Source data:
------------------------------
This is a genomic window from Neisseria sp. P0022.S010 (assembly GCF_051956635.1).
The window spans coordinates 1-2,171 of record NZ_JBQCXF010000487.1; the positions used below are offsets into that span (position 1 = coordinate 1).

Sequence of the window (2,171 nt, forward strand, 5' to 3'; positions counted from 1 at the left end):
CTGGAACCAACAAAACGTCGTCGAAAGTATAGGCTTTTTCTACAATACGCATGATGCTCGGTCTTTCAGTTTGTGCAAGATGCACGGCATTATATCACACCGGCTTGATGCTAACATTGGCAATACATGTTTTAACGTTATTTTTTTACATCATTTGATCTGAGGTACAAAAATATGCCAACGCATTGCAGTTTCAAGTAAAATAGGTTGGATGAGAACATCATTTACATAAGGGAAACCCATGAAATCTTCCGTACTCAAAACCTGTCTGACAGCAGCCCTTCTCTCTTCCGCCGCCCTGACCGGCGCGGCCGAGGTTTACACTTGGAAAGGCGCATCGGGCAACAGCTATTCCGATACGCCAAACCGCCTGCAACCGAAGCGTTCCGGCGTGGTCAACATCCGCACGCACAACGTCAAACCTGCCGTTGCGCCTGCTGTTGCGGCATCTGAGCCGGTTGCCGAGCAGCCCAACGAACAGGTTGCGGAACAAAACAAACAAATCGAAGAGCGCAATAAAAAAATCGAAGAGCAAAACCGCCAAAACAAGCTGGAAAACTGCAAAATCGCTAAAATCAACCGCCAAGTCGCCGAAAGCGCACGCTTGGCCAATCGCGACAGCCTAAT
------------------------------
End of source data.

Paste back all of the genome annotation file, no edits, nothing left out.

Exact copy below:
This is a genomic window from Neisseria sp. P0022.S010 (assembly GCF_051956635.1).
The window spans coordinates 1-2,171 of record NZ_JBQCXF010000487.1; the positions used below are offsets into that span (position 1 = coordinate 1).

Sequence of the window (2,171 nt, forward strand, 5' to 3'; positions counted from 1 at the left end):
CTGGAACCAACAAAACGTCGTCGAAAGTATAGGCTTTTTCTACAATACGCATGATGCTCGGTCTTTCAGTTTGTGCAAGATGCACGGCATTATATCACACCGGCTTGATGCTAACATTGGCAATACATGTTTTAACGTTATTTTTTTACATCATTTGATCTGAGGTACAAAAATATGCCAACGCATTGCAGTTTCAAGTAAAATAGGTTGGATGAGAACATCATTTACATAAGGGAAACCCATGAAATCTTCCGTACTCAAAACCTGTCTGACAGCAGCCCTTCTCTCTTCCGCCGCCCTGACCGGCGCGGCCGAGGTTTACACTTGGAAAGGCGCATCGGGCAACAGCTATTCCGATACGCCAAACCGCCTGCAACCGAAGCGTTCCGGCGTGGTCAACATCCGCACGCACAACGTCAAACCTGCCGTTGCGCCTGCTGTTGCGGCATCTGAGCCGGTTGCCGAGCAGCCCAACGAACAGGTTGCGGAACAAAACAAACAAATCGAAGAGCGCAATAAAAAAATCGAAGAGCAAAACCGCCAAAACAAGCTGGAAAACTGCAAAATCGCTAAAATCAACCGCCAAGTCGCCGAAAGCGCACGCTTGGCCAATCGCGACAGCCTAAT